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Phenotypic Plasticity in Oaks

The Beech family (Fagaceae) includes several species of red oak, which can be difficult to distinguish. The Northern red oak (Quercus rubra) is common in Ohio and throughout the East. It is a rapidly-growing, moderately shade-tolerant species that has commercial value.

Depending on light, temperature and moisture, oaks have several spurts of growth during a single growing season. Like all plants, oaks are built on a modular plan in which subunits such as leaves and branches are added as they grow. All of these modular units contain the same genetic information.

Begin by examining a group of red oak leaves. List several ways these leaves differ. Please do not change your responses as you work through this exercise.

Do you think the leaves are all from the same species of red oak?

If the leaves are all from the same species of oak, how might you explain the variability in shape?

The leaves you examined are all from the same tree. From left to right, the leaves were exposed to increasing amounts of light as they developed. How does the size and amount of lobing change as the light level increases? Is there a pattern?

One of the most important resources for plants is sunlight. Plants convert the electromagnetic energy of the sunlight into a form of energy that can be used to convert carbon dioxide and water into glucose, the process called photosynthesis. Oaks leaves do not require full sunlight to reach full photosynthetic capacity. For oak seedlings, the US Forest Service estimates the amount of light required for full photosynthetic capacity is about 30% of the light intensity found in the open sun. This has implications for the adaptive geometry of oaks and their leaf shape.

Consider the fact that not all leaves grow at the same level in the canopy.

Since leaves are the focus of next week's lab we should briefly review leaf structure.

The three basic types of tissue seen in a cross-section of a lilac (Syringa spp.) leaf are similar to those found in oak leaves.

Compare the structure of lilac leaves growing in full sunlight and shade. How do the mesophyll layers of sun and shade leaves differ?

In full sunlight, some of the energy reaching the leaf surface penetrates into the inner cell layers. Leaves growing in full sunlight take advantage of this by developing thick layers of photosynthetic palisade mesophyll cells. In contrast, leaves growing in the shade receive less intense light. In order to intercept sufficient light, they tend to expand their surface area at the expense of a thick mesophyll layer. Given the expanded mesophyll layer, it is possible that leaves found in full sunlight would have more chlorophyll per unit area than leaves from the shade..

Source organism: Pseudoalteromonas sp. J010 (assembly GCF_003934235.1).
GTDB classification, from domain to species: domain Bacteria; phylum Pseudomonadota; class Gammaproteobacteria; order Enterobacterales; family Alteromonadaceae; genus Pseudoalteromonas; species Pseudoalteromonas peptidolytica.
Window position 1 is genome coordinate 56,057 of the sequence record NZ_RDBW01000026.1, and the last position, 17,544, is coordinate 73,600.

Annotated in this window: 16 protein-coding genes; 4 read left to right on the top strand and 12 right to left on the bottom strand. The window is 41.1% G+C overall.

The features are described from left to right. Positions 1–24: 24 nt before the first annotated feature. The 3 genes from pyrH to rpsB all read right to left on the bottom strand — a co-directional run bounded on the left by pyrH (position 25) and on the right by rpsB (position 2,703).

Now compare a close up of lilac leaves grown in the sun vs. shade. In which type of leaf do you see the higher concentration of chloroplasts?

Within an individual plant, all leaves contain the same genetic information, but they respond to this information differently depending on their loction. This plasticity of development increases the overall fitness of the plant if it maximizes total productivity. The ability of an organism to respond to different environmental signals by altering its morphology or physiology is known as phenotypic plasticity.

What are some of the adaptations one might predict?

Iin lab this week, you will test some of the predictions made during this tutorial and explore the ability of the Northern red oak (Quercus rubra) to modify leaf structure in response to their location in the canopy.

Statistics question of the week:

The leaves you will be working with this week will all come from the same tree to assure that they have the same genotype. Within the tree, the development of each leaf is independent of the development of any other leaf and depends on its position on a branch. Each leaf exists in a slightly different microenvironment. We will collect 16 sun leaves and 16 shade leaves from a single tree. What test would be appropriate to use if you want to determine if the mean surface area of sun leaves is different from the mean surface area of shade leaves? (Use your statistics guide to help you answer this question and defend your answer.)

Now take a look at the paper on leaf shape that can be accessed from the Biology 109 Moodle page. It presents an additional hypothesis about leaf shape.